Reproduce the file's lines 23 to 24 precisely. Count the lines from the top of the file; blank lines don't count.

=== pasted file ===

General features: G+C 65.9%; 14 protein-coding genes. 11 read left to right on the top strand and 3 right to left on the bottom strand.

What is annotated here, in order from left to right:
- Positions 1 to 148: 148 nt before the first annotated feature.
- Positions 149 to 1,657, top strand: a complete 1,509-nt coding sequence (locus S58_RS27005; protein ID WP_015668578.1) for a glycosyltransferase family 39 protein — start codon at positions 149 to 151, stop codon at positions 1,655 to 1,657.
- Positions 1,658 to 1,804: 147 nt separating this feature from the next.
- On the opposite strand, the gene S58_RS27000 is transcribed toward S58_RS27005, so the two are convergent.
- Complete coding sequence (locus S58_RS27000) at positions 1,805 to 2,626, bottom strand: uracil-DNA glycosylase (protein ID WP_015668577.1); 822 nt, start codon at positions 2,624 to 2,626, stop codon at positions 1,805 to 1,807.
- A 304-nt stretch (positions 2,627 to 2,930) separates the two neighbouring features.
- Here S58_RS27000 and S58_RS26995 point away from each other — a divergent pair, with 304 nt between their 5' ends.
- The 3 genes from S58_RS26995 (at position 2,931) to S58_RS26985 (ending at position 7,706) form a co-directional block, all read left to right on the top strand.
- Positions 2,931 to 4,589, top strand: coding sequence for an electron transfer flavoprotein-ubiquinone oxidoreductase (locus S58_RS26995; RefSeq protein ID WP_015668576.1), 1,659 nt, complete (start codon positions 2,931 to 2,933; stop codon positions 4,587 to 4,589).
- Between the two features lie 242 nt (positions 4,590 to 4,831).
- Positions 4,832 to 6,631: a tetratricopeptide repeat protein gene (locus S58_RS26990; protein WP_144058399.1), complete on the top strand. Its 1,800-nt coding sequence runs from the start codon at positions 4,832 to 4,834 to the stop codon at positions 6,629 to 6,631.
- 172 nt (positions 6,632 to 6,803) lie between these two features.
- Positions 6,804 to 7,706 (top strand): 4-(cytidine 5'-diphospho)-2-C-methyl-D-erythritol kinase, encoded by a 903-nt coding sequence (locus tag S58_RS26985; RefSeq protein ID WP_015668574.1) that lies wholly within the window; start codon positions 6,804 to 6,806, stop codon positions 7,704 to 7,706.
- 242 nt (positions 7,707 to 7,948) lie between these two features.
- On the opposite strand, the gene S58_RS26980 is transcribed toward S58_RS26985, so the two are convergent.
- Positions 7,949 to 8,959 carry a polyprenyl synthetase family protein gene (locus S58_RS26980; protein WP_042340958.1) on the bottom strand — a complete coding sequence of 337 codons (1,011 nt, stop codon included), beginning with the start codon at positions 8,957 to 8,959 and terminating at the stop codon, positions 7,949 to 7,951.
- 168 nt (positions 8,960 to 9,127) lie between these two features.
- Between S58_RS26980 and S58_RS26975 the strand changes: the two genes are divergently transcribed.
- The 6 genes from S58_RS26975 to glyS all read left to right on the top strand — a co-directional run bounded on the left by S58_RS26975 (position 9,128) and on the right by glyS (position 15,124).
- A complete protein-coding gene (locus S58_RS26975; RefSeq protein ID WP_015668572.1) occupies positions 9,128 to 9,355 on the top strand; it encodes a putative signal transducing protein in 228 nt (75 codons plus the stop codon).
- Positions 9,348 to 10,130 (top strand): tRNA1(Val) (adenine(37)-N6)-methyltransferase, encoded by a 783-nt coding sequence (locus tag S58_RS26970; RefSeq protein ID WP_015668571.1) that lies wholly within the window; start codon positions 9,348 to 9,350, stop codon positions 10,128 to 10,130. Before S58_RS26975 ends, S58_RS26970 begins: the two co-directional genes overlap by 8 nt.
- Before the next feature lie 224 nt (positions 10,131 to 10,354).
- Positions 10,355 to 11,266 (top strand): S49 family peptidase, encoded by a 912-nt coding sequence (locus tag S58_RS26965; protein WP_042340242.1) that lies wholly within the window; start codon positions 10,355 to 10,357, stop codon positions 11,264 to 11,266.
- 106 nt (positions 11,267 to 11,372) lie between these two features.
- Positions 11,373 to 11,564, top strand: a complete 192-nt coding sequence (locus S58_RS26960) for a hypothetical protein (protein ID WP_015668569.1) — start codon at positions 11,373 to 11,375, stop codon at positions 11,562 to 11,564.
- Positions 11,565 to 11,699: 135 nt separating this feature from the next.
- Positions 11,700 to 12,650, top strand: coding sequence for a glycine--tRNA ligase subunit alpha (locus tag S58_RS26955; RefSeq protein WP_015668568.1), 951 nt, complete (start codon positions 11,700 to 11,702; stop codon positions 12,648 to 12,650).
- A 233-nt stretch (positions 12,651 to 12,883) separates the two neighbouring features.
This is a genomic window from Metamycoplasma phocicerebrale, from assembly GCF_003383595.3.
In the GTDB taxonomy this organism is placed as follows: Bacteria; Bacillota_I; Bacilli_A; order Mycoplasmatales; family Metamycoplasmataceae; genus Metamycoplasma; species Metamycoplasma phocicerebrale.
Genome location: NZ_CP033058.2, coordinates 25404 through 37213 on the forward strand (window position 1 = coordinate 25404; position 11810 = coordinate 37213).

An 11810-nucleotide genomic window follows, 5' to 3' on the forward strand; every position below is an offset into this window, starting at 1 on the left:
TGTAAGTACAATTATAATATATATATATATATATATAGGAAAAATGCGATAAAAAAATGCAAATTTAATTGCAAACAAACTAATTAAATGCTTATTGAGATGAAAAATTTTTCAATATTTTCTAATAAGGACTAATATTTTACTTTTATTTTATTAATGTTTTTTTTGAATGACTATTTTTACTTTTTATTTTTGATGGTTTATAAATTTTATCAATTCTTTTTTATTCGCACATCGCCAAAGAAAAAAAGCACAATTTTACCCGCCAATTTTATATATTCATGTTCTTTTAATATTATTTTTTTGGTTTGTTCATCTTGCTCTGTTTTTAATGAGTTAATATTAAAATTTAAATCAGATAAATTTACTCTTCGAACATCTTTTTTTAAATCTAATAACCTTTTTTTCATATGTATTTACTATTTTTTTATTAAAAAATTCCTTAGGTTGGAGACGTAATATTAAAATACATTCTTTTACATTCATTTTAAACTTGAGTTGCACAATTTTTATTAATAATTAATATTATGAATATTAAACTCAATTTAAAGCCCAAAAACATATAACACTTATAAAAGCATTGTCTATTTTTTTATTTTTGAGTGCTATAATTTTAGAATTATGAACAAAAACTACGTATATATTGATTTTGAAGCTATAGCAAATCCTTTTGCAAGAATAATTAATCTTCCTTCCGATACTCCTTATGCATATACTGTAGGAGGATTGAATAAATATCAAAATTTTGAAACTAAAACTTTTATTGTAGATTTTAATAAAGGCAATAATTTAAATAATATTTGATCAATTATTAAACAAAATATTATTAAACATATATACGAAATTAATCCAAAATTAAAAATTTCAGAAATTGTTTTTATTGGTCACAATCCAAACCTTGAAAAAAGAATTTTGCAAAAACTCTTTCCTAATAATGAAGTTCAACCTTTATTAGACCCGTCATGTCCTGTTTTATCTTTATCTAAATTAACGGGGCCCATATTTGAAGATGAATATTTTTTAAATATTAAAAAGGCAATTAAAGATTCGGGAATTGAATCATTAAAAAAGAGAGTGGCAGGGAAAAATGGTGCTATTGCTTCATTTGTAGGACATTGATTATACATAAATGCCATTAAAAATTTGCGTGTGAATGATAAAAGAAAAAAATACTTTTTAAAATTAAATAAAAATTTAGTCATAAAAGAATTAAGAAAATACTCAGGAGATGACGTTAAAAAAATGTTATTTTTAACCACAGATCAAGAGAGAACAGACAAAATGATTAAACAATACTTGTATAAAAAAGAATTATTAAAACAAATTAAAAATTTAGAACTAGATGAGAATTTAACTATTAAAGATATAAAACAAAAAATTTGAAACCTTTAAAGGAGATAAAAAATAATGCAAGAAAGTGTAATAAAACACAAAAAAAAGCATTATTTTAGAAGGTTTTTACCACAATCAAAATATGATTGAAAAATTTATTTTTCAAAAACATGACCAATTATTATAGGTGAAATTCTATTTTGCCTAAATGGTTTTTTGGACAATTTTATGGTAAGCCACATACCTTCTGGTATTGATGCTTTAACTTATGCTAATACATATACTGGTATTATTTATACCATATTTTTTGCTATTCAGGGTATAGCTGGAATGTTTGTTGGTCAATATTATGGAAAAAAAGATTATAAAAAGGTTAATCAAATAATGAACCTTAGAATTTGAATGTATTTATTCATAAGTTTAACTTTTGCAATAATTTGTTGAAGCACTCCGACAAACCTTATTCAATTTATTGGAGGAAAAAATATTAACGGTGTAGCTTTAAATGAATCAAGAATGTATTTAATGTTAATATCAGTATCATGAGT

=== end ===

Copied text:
- Positions 9,348 to 10,130 (top strand): tRNA1(Val) (adenine(37)-N6)-methyltransferase, encoded by a 783-nt coding sequence (locus tag S58_RS26970; RefSeq protein ID WP_015668571.1) that lies wholly within the window; start codon positions 9,348 to 9,350, stop codon positions 10,128 to 10,130. Before S58_RS26975 ends, S58_RS26970 begins: the two co-directional genes overlap by 8 nt.
- Before the next feature lie 224 nt (positions 10,131 to 10,354).